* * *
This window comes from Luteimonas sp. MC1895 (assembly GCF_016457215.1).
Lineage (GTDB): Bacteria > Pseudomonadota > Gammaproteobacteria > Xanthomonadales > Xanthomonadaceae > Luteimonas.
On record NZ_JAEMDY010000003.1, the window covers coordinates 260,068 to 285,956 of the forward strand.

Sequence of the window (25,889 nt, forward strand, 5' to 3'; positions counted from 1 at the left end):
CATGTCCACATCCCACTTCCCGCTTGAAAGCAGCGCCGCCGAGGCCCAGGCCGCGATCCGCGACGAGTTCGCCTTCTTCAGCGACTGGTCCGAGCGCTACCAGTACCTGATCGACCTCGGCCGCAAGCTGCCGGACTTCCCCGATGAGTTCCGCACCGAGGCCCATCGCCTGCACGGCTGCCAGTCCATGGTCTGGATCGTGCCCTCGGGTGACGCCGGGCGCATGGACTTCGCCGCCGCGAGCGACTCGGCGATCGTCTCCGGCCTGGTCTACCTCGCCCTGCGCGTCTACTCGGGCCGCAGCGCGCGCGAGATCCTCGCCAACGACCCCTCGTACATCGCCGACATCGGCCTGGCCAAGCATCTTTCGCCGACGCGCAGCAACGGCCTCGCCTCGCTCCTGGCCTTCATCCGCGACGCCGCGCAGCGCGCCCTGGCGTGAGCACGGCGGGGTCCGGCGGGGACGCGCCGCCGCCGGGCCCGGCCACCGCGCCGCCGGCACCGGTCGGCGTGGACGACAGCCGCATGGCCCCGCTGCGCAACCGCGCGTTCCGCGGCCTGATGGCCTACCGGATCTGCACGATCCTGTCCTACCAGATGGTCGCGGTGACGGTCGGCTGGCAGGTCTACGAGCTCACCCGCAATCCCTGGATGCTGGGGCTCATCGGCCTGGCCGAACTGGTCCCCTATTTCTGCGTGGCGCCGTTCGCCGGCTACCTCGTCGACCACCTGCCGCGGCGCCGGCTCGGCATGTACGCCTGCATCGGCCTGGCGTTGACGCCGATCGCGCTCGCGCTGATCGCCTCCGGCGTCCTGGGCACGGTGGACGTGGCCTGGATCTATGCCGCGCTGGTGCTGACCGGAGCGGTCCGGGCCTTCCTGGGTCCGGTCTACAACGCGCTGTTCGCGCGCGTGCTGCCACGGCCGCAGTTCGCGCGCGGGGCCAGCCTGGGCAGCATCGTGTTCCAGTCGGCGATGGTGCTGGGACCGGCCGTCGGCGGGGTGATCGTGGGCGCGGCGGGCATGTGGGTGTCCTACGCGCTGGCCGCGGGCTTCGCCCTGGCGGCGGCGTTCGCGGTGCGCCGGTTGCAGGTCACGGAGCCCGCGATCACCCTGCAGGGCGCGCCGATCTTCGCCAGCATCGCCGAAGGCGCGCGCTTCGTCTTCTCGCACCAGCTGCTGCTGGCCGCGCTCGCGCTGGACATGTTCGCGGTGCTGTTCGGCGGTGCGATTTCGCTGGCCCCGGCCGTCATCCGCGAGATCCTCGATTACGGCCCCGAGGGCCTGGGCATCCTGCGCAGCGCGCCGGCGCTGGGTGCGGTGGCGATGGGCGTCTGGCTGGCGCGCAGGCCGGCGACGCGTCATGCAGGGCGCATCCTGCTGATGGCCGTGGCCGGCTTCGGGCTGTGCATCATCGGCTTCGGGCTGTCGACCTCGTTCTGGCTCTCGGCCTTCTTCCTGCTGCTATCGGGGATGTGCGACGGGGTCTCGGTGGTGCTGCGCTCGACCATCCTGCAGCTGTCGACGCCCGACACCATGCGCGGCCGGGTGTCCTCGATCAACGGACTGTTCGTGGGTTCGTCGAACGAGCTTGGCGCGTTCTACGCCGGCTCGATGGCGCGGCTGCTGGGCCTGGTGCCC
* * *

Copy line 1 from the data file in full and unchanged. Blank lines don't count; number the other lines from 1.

This window comes from Luteimonas sp. MC1895 (assembly GCF_016457215.1).